A poem on the amusement of birch plywood

Plywood planes in unpleasing ways
Each layered grain strains the plane, the muscle and sinewed hand and arm, shouldered neck and then so too the head.
Contrary by nature, plywood resists the maker in his making, defies the cutting edge, denies the feeling of softness in its fakeness.
Planing plies all effort by its crisscrossed, striated layering. Expect nothing more from it than straining, adverse graining, body in racked paining.
Plywood fights you, bites back with splintered spikes, its hard corners snag you, drag and pull at you.
Plywood is an amazing substance of resilience!


  1. Donal Greene on 4 November 2018 at 12:54 pm

    Paul, congratulations on your new granddaughter. I have 3 granddaughters ages 4, 2, and 5 weeks, and a grandson who is 6. There is nothing in the world like grandchildren.
    While you are a noted Master Woodworker, I believe that this post proves that you are an equally adept home-spun philosopher. You hit the nail right on the head with this post.
    Thank you for your teaching on woodworking and philosophy of life, but also the snippets of your own personal life that you choose to share with this much larger audience. May your life be as blessed as your teaching has made mine

  2. Joe on 4 November 2018 at 8:17 pm

    One of the pleasures of woodworking is creating things for the people you love. And woodworking most definitely develops patience! Thank you for this piece.

  3. Adriano J. M. Rosa on 4 November 2018 at 8:17 pm

    I am anxious to see the cot to make one to my yet to born granddaugther.
    About multitasks i am with you 100% – “Do not play to many donkeys at once”.
    Thank you.

  4. Anthony on 4 November 2018 at 10:14 pm

    Sound great. Very interesting. Love the figure in the oak. Did it still have the bark on it when u card scrapped it?

  5. Robert davies on 4 November 2018 at 10:34 pm

    Paul, I am sat in bead on a Sunday night reading this with a massive smile on my face. I am expecting my first child in March next year and I have been telling my girlfriend how much I would love to build our first cot but was unsure as I am not a seasoned woodworker, knowing that you will be filming a series on this is just such a coincidence and I know feel like it’s now an achievable goal. Thank you so much for all you do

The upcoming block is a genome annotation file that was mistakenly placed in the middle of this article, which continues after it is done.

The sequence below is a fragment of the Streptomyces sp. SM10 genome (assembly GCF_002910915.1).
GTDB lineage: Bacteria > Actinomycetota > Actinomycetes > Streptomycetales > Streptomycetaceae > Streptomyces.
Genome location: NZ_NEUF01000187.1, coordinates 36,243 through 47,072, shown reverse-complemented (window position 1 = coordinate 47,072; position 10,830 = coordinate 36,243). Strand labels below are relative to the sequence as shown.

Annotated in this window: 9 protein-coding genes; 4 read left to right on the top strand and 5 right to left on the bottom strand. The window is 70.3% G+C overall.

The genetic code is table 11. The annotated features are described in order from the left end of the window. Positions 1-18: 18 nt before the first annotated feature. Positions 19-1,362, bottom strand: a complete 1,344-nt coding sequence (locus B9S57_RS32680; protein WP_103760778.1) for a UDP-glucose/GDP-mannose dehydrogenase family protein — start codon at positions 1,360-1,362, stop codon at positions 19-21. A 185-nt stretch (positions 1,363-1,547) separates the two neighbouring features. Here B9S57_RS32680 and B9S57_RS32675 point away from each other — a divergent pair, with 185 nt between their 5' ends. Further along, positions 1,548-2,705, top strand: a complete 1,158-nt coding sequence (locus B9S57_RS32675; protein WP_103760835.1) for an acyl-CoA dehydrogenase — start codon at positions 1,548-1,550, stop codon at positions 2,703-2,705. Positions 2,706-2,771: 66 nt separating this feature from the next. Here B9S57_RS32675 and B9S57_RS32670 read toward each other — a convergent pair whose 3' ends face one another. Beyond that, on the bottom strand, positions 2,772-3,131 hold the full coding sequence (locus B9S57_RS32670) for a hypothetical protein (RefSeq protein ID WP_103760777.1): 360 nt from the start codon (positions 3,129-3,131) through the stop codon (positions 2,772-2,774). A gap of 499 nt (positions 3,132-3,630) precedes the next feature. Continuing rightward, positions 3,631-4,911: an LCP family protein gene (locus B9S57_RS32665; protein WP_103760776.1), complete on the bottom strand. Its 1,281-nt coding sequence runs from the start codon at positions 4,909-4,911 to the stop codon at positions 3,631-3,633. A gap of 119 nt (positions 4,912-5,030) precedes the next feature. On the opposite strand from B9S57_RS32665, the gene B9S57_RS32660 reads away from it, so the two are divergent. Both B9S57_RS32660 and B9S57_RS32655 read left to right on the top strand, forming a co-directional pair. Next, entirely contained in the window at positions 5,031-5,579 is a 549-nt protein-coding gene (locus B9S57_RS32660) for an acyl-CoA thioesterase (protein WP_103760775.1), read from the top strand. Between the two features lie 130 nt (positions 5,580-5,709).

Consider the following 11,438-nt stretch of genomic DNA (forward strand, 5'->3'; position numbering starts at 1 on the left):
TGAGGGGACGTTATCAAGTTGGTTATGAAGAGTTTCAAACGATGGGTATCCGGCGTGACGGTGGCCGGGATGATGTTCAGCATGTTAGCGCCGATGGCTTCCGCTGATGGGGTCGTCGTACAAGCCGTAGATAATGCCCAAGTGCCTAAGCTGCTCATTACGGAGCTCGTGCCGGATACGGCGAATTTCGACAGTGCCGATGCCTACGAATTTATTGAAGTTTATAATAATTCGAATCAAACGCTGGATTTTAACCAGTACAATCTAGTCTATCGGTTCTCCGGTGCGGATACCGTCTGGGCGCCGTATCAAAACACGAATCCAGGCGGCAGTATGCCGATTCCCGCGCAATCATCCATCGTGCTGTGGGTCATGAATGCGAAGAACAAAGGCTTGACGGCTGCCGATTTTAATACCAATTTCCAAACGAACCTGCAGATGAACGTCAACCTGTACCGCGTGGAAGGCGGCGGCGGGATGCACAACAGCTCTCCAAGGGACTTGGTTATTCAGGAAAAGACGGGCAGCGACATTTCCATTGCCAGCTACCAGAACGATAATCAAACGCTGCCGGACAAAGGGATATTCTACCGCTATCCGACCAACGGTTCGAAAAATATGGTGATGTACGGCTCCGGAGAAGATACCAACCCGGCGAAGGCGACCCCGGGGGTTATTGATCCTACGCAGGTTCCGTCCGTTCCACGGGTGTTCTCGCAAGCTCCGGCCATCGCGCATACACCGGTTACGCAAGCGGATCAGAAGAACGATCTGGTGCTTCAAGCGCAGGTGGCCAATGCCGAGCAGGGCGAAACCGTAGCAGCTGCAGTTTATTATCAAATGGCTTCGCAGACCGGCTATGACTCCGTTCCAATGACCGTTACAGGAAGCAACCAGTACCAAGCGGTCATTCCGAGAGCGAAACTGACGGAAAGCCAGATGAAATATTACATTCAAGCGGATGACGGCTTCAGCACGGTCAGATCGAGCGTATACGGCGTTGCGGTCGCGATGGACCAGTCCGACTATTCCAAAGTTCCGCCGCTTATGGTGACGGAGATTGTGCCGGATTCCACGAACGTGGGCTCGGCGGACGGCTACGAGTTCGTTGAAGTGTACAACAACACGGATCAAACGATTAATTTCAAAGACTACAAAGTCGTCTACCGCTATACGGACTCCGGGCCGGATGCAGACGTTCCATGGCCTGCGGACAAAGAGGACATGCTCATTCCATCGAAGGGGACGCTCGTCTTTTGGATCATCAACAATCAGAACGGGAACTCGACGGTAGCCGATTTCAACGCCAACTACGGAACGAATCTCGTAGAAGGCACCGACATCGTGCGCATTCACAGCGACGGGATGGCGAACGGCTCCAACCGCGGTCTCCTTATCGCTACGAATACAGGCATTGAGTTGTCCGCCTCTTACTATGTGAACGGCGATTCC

Regards Robert

  6. Max™ on 4 November 2018 at 11:15 pm

    THANK YOU, I had someone chiding me about little nicks and scrapes and dings and splinters, “be more careful, that shouldn’t happen ever” and I’m thinking ‘if I was using table saws and electric drills and planers I probably //would// brag about my flawless nick/scrape rate’ but hey, I’ve been doing this for a year now, maybe they had a point I wondered?

    Then you mentioned oak and tracking down splinters and I remembered that a ding or scrape with my tools is a matter of “ow, that was dumb” or grumble because the wood gave way too early or caught suddenly.

    Sometimes you’re playing with a gorgeous section of walnut and the wood works like butter and does everything you want and expect… and sometimes a piece of oak decides it hates you and it’s going to beat you up all day long.

  7. Allen on 5 November 2018 at 4:46 am

    HA! Good for plywood! There is great pleasure in being contrarian. Unfortunately in this case, it’s the woodworker that has to deal the with the consequences while the plywood lives in joy. Seems quite just, HA!

  8. Gpanis on 6 November 2018 at 1:00 pm

    One of the best things on learning woodworking was the finding of this blog. Experience and skills are of extreme importance, but the psychological factors involved while doing tasks not only go beyond but also contribute to be a better person, to make a better project and to feel that “click” of fulfillment. At this blog I find some momentary thoughts of mine expressed written with simplicity by Paul.
    I also don’t bother anymore when I’m learning by myself and make something wrong, or when I spend time and get bad results; because I feel somewhat glad for the attempt itself and thank for being able to do it.